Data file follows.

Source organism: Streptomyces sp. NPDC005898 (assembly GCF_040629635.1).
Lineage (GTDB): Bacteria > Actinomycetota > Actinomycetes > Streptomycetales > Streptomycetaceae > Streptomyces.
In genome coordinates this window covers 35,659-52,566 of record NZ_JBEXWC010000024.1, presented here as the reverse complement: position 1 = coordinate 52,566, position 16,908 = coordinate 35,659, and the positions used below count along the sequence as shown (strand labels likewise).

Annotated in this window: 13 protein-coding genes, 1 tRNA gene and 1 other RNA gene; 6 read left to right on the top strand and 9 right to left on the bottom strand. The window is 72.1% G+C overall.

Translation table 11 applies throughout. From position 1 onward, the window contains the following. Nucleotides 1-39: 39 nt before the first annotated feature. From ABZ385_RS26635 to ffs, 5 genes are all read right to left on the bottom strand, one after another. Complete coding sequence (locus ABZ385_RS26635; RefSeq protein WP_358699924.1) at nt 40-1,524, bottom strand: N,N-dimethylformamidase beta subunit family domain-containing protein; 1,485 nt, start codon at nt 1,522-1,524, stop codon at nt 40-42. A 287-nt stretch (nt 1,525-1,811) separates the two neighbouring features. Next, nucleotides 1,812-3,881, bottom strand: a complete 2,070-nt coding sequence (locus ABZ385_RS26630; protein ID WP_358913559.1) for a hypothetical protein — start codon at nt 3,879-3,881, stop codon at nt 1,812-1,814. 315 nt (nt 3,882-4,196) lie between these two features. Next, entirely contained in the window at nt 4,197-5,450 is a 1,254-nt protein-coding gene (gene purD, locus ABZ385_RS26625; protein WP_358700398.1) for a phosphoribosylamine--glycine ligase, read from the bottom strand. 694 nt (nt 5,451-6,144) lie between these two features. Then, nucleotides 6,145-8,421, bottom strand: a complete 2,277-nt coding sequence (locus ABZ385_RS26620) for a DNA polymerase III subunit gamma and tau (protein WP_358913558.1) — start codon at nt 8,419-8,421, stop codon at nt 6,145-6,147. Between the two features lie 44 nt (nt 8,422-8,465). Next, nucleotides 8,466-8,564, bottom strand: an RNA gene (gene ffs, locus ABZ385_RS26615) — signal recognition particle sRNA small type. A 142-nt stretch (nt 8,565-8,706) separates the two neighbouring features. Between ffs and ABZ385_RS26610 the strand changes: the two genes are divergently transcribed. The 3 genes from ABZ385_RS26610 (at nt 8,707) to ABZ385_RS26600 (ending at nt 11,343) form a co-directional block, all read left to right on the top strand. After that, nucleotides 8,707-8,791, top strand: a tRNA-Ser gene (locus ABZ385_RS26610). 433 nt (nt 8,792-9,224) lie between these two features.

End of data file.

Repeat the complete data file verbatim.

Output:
Source organism: Streptomyces sp. NPDC005898 (assembly GCF_040629635.1).
Lineage (GTDB): Bacteria > Actinomycetota > Actinomycetes > Streptomycetales > Streptomycetaceae > Streptomyces.
In genome coordinates this window covers 35,659-52,566 of record NZ_JBEXWC010000024.1, presented here as the reverse complement: position 1 = coordinate 52,566, position 16,908 = coordinate 35,659, and the positions used below count along the sequence as shown (strand labels likewise).

Annotated in this window: 13 protein-coding genes, 1 tRNA gene and 1 other RNA gene; 6 read left to right on the top strand and 9 right to left on the bottom strand. The window is 72.1% G+C overall.

Translation table 11 applies throughout. From position 1 onward, the window contains the following. Nucleotides 1-39: 39 nt before the first annotated feature. From ABZ385_RS26635 to ffs, 5 genes are all read right to left on the bottom strand, one after another. Complete coding sequence (locus ABZ385_RS26635; RefSeq protein WP_358699924.1) at nt 40-1,524, bottom strand: N,N-dimethylformamidase beta subunit family domain-containing protein; 1,485 nt, start codon at nt 1,522-1,524, stop codon at nt 40-42. A 287-nt stretch (nt 1,525-1,811) separates the two neighbouring features. Next, nucleotides 1,812-3,881, bottom strand: a complete 2,070-nt coding sequence (locus ABZ385_RS26630; protein ID WP_358913559.1) for a hypothetical protein — start codon at nt 3,879-3,881, stop codon at nt 1,812-1,814. 315 nt (nt 3,882-4,196) lie between these two features. Next, entirely contained in the window at nt 4,197-5,450 is a 1,254-nt protein-coding gene (gene purD, locus ABZ385_RS26625; protein WP_358700398.1) for a phosphoribosylamine--glycine ligase, read from the bottom strand. 694 nt (nt 5,451-6,144) lie between these two features. Then, nucleotides 6,145-8,421, bottom strand: a complete 2,277-nt coding sequence (locus ABZ385_RS26620) for a DNA polymerase III subunit gamma and tau (protein WP_358913558.1) — start codon at nt 8,419-8,421, stop codon at nt 6,145-6,147. Between the two features lie 44 nt (nt 8,422-8,465). Next, nucleotides 8,466-8,564, bottom strand: an RNA gene (gene ffs, locus ABZ385_RS26615) — signal recognition particle sRNA small type. A 142-nt stretch (nt 8,565-8,706) separates the two neighbouring features. Between ffs and ABZ385_RS26610 the strand changes: the two genes are divergently transcribed. The 3 genes from ABZ385_RS26610 (at nt 8,707) to ABZ385_RS26600 (ending at nt 11,343) form a co-directional block, all read left to right on the top strand. After that, nucleotides 8,707-8,791, top strand: a tRNA-Ser gene (locus ABZ385_RS26610). 433 nt (nt 8,792-9,224) lie between these two features.